Washington Cherry Blossom Festival and event transit
-- "Should transit on Inauguration Day be free?," 2013/2016
Note that DC will be launching free surface transit later this summer ("Free ride: DC unveils bold plan to boost public transit," Associated Press), something I'll get around to writing about ("Is making surface transit free the best transit investment DC can make?," 2016). So that makes a chief element of that idea realizable.
Seeing the Washington Post article "3 maps for getting to the 2023 Washington, D.C., Cherry Blossom Festival," about getting to the Cherry Blossom Festival, I had a similar thought.
1. Besides improving public transit services on the National Mall generally.
DC Circulator route serving National Mall reminds us that we are
neglecting connections from west to east and fail to adequately connect
Georgetown to the National Mall," 2015
-- "Revisiting: a proposal for heritage streetcar service on the National Mall | adding service to the DC waterfront"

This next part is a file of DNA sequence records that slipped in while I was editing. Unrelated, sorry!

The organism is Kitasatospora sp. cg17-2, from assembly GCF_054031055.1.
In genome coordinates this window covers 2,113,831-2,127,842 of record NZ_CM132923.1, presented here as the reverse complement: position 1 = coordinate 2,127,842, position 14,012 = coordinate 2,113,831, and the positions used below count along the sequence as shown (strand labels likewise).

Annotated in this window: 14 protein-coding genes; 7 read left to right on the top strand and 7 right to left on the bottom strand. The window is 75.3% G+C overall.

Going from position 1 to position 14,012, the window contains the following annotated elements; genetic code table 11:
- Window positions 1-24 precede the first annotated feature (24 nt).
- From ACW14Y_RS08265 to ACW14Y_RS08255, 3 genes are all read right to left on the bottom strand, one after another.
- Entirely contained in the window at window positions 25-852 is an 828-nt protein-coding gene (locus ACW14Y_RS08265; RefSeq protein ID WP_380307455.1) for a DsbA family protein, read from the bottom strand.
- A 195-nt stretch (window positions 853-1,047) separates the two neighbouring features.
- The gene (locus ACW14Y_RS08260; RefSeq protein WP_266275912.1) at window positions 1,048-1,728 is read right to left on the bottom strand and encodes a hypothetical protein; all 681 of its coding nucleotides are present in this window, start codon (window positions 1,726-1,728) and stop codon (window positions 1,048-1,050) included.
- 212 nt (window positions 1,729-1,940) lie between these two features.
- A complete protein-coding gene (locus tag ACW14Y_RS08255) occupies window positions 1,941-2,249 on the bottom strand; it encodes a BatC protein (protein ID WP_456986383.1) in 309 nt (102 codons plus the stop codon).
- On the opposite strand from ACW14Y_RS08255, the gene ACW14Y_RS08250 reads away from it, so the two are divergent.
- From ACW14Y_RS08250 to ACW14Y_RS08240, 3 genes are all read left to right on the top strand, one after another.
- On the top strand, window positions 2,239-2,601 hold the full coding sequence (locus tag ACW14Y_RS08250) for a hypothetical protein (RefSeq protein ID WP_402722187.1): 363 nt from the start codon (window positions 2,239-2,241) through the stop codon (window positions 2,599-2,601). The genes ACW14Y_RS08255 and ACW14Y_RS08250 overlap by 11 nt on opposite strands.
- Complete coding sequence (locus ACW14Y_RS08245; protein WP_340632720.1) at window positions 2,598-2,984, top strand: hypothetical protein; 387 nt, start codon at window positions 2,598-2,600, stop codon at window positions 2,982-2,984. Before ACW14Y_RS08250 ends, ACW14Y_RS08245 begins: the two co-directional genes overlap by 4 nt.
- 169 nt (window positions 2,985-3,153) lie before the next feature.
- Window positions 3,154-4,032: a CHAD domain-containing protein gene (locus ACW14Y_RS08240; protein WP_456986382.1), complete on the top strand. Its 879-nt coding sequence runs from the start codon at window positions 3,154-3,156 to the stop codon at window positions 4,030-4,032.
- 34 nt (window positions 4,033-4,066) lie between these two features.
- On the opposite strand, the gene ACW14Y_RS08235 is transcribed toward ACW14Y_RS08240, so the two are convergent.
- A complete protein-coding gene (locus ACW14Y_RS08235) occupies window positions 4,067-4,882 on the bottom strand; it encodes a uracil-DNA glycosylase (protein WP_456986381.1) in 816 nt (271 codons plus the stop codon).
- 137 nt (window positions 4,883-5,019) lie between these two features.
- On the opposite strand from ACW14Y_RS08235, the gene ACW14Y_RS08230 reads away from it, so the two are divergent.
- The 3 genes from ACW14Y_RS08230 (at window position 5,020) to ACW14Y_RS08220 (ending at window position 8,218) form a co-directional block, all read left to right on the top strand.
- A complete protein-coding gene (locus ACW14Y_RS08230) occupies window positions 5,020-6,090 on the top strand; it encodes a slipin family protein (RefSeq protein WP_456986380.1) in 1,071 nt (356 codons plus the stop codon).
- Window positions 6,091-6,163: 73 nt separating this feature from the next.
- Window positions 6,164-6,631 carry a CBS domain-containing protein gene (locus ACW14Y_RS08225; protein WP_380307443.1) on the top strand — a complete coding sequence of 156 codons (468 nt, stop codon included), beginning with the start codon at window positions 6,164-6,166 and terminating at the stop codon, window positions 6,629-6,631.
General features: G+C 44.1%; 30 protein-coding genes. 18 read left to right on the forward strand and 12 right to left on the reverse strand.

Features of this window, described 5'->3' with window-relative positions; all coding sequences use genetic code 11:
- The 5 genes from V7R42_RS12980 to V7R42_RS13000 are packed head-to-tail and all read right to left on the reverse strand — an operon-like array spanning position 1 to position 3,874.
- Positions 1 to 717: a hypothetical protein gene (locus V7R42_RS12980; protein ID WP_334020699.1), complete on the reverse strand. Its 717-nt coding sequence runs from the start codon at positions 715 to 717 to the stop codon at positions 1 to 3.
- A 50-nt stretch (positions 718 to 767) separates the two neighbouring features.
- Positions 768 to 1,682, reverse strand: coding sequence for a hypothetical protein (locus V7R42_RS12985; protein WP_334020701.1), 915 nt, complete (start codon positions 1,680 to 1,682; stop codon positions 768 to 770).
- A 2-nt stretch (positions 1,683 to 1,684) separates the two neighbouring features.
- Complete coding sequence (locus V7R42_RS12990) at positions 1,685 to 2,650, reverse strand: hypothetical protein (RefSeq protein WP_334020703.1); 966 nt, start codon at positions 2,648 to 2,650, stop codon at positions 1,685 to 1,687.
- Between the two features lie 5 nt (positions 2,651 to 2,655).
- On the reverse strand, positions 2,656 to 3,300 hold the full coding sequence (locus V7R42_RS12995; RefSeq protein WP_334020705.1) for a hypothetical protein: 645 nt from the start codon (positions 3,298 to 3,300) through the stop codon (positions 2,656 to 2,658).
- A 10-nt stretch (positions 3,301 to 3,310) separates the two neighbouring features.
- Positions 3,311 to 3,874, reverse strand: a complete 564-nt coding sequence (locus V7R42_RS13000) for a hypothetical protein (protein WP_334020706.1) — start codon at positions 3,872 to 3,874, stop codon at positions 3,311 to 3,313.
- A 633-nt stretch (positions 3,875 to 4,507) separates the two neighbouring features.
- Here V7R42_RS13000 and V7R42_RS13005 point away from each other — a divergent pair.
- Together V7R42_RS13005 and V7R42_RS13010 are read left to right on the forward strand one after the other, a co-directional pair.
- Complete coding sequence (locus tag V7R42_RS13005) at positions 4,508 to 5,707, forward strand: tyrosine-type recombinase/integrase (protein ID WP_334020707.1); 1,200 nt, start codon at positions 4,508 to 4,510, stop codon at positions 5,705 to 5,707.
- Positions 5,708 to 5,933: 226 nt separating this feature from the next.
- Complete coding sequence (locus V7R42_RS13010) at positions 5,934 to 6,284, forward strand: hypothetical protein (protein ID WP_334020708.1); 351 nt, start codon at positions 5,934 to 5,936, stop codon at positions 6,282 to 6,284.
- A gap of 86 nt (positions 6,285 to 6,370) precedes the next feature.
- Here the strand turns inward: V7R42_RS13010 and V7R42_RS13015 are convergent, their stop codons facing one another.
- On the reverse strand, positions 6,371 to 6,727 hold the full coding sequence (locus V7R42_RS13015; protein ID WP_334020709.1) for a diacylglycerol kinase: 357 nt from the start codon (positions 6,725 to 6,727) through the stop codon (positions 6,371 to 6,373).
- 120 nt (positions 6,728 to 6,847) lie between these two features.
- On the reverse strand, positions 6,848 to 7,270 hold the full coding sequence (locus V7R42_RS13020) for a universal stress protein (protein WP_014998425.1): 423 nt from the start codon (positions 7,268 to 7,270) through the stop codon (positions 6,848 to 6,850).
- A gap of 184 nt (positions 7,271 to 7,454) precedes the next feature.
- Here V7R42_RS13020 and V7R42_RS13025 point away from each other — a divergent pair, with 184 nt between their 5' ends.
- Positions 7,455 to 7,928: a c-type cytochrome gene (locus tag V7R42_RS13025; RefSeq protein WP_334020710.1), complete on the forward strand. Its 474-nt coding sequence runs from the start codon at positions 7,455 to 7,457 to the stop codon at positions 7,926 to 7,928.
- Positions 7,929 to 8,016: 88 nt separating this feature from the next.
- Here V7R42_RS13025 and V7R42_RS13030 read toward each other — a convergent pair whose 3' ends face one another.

2. Why not improve transit on the National Mall specifically for the Cherry Blossom Festival, a highly important special event? Note that back in the day Capital Transit provided weekend transit service to East Potomac Park. And note that maybe the DC Circulator National Mall bus line is enough as it is (although it doesn't go to Georgetown).
3. Make it free. Again, that's more out of simplicity than anything else.
-- "Transperth transit (Perth, Western Australia) provides free transit to certain events, like the Red Hot Chili Peppers concert on 2/12/2023," 2023
Labels: free fare zones/free transit, special events and programming, transit marketing, transit planning, transportation demand management, transportation planning
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